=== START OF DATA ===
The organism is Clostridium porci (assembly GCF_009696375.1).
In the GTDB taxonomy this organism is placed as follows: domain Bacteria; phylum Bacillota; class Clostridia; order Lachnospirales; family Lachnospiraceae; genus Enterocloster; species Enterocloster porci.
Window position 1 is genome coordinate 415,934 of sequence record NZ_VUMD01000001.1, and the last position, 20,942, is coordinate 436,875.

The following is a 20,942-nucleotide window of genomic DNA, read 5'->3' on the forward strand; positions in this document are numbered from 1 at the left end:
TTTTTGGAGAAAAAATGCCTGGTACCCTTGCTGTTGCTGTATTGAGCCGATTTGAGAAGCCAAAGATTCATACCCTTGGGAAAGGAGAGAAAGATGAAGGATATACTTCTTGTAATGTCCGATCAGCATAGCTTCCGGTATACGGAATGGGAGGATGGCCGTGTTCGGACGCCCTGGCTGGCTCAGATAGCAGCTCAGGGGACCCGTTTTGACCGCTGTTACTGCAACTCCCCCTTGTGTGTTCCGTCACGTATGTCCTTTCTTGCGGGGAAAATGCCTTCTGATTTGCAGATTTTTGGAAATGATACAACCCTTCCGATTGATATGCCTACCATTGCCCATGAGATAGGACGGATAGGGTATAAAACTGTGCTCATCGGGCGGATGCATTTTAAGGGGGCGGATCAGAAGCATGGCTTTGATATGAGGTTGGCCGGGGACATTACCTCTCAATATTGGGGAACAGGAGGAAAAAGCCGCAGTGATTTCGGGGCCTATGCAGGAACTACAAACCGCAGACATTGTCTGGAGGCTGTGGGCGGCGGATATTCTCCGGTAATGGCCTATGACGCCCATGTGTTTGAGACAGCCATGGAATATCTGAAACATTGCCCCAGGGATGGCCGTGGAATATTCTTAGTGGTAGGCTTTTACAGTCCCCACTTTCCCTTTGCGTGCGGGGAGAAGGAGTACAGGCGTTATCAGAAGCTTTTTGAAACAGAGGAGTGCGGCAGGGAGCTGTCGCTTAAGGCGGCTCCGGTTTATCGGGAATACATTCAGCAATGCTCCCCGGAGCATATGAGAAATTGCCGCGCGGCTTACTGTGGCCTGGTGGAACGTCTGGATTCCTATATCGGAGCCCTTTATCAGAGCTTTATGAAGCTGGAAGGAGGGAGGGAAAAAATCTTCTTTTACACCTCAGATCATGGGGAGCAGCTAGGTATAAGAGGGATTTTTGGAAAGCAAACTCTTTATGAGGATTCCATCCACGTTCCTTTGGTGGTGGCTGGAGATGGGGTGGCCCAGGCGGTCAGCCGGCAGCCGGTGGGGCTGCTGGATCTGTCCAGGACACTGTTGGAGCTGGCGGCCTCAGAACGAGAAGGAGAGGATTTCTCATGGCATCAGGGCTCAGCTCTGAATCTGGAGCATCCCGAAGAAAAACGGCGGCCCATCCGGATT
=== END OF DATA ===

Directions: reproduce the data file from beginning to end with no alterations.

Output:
The organism is Clostridium porci (assembly GCF_009696375.1).
In the GTDB taxonomy this organism is placed as follows: domain Bacteria; phylum Bacillota; class Clostridia; order Lachnospirales; family Lachnospiraceae; genus Enterocloster; species Enterocloster porci.
Window position 1 is genome coordinate 415,934 of sequence record NZ_VUMD01000001.1, and the last position, 20,942, is coordinate 436,875.

The following is a 20,942-nucleotide window of genomic DNA, read 5'->3' on the forward strand; positions in this document are numbered from 1 at the left end:
TTTTTGGAGAAAAAATGCCTGGTACCCTTGCTGTTGCTGTATTGAGCCGATTTGAGAAGCCAAAGATTCATACCCTTGGGAAAGGAGAGAAAGATGAAGGATATACTTCTTGTAATGTCCGATCAGCATAGCTTCCGGTATACGGAATGGGAGGATGGCCGTGTTCGGACGCCCTGGCTGGCTCAGATAGCAGCTCAGGGGACCCGTTTTGACCGCTGTTACTGCAACTCCCCCTTGTGTGTTCCGTCACGTATGTCCTTTCTTGCGGGGAAAATGCCTTCTGATTTGCAGATTTTTGGAAATGATACAACCCTTCCGATTGATATGCCTACCATTGCCCATGAGATAGGACGGATAGGGTATAAAACTGTGCTCATCGGGCGGATGCATTTTAAGGGGGCGGATCAGAAGCATGGCTTTGATATGAGGTTGGCCGGGGACATTACCTCTCAATATTGGGGAACAGGAGGAAAAAGCCGCAGTGATTTCGGGGCCTATGCAGGAACTACAAACCGCAGACATTGTCTGGAGGCTGTGGGCGGCGGATATTCTCCGGTAATGGCCTATGACGCCCATGTGTTTGAGACAGCCATGGAATATCTGAAACATTGCCCCAGGGATGGCCGTGGAATATTCTTAGTGGTAGGCTTTTACAGTCCCCACTTTCCCTTTGCGTGCGGGGAGAAGGAGTACAGGCGTTATCAGAAGCTTTTTGAAACAGAGGAGTGCGGCAGGGAGCTGTCGCTTAAGGCGGCTCCGGTTTATCGGGAATACATTCAGCAATGCTCCCCGGAGCATATGAGAAATTGCCGCGCGGCTTACTGTGGCCTGGTGGAACGTCTGGATTCCTATATCGGAGCCCTTTATCAGAGCTTTATGAAGCTGGAAGGAGGGAGGGAAAAAATCTTCTTTTACACCTCAGATCATGGGGAGCAGCTAGGTATAAGAGGGATTTTTGGAAAGCAAACTCTTTATGAGGATTCCATCCACGTTCCTTTGGTGGTGGCTGGAGATGGGGTGGCCCAGGCGGTCAGCCGGCAGCCGGTGGGGCTGCTGGATCTGTCCAGGACACTGTTGGAGCTGGCGGCCTCAGAACGAGAAGGAGAGGATTTCTCATGGCATCAGGGCTCAGCTCTGAATCTGGAGCATCCCGAAGAAAAACGGCGGCCCATCCGGATT